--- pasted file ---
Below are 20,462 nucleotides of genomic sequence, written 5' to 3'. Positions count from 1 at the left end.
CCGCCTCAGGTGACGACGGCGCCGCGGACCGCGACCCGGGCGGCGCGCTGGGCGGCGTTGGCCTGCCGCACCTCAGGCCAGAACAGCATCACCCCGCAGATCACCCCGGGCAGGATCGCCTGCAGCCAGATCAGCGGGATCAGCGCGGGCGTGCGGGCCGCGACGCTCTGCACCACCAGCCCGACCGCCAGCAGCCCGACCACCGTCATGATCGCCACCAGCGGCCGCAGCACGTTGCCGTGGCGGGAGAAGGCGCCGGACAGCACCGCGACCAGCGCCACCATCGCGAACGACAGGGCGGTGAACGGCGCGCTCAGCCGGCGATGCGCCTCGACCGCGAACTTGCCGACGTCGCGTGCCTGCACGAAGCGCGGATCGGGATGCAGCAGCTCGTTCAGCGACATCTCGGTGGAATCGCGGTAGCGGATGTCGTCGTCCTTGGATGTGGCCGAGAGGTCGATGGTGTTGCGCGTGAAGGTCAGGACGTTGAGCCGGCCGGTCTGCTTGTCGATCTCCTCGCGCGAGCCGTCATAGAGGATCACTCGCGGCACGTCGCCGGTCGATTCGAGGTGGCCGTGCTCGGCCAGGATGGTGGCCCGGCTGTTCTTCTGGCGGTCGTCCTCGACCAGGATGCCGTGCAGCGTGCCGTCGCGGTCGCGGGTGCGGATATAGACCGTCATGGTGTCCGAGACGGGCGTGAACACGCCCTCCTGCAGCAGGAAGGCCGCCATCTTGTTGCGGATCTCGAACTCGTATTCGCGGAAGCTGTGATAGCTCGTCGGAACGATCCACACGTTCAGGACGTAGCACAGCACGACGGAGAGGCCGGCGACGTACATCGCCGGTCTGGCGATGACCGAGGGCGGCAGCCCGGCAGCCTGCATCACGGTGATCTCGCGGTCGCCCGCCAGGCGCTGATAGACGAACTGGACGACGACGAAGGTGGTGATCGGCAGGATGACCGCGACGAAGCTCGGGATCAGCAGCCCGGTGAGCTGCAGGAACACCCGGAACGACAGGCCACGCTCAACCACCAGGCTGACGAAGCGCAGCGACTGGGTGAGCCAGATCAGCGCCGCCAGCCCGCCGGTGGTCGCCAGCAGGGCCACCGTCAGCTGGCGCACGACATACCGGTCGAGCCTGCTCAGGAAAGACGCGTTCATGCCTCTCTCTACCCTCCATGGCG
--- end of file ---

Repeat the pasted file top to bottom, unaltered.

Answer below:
Below are 20,462 nucleotides of genomic sequence, written 5' to 3'. Positions count from 1 at the left end.
CCGCCTCAGGTGACGACGGCGCCGCGGACCGCGACCCGGGCGGCGCGCTGGGCGGCGTTGGCCTGCCGCACCTCAGGCCAGAACAGCATCACCCCGCAGATCACCCCGGGCAGGATCGCCTGCAGCCAGATCAGCGGGATCAGCGCGGGCGTGCGGGCCGCGACGCTCTGCACCACCAGCCCGACCGCCAGCAGCCCGACCACCGTCATGATCGCCACCAGCGGCCGCAGCACGTTGCCGTGGCGGGAGAAGGCGCCGGACAGCACCGCGACCAGCGCCACCATCGCGAACGACAGGGCGGTGAACGGCGCGCTCAGCCGGCGATGCGCCTCGACCGCGAACTTGCCGACGTCGCGTGCCTGCACGAAGCGCGGATCGGGATGCAGCAGCTCGTTCAGCGACATCTCGGTGGAATCGCGGTAGCGGATGTCGTCGTCCTTGGATGTGGCCGAGAGGTCGATGGTGTTGCGCGTGAAGGTCAGGACGTTGAGCCGGCCGGTCTGCTTGTCGATCTCCTCGCGCGAGCCGTCATAGAGGATCACTCGCGGCACGTCGCCGGTCGATTCGAGGTGGCCGTGCTCGGCCAGGATGGTGGCCCGGCTGTTCTTCTGGCGGTCGTCCTCGACCAGGATGCCGTGCAGCGTGCCGTCGCGGTCGCGGGTGCGGATATAGACCGTCATGGTGTCCGAGACGGGCGTGAACACGCCCTCCTGCAGCAGGAAGGCCGCCATCTTGTTGCGGATCTCGAACTCGTATTCGCGGAAGCTGTGATAGCTCGTCGGAACGATCCACACGTTCAGGACGTAGCACAGCACGACGGAGAGGCCGGCGACGTACATCGCCGGTCTGGCGATGACCGAGGGCGGCAGCCCGGCAGCCTGCATCACGGTGATCTCGCGGTCGCCCGCCAGGCGCTGATAGACGAACTGGACGACGACGAAGGTGGTGATCGGCAGGATGACCGCGACGAAGCTCGGGATCAGCAGCCCGGTGAGCTGCAGGAACACCCGGAACGACAGGCCACGCTCAACCACCAGGCTGACGAAGCGCAGCGACTGGGTGAGCCAGATCAGCGCCGCCAGCCCGCCGGTGGTCGCCAGCAGGGCCACCGTCAGCTGGCGCACGACATACCGGTCGAGCCTGCTCAGGAAAGACGCGTTCATGCCTCTCTCTACCCTCCATGGCG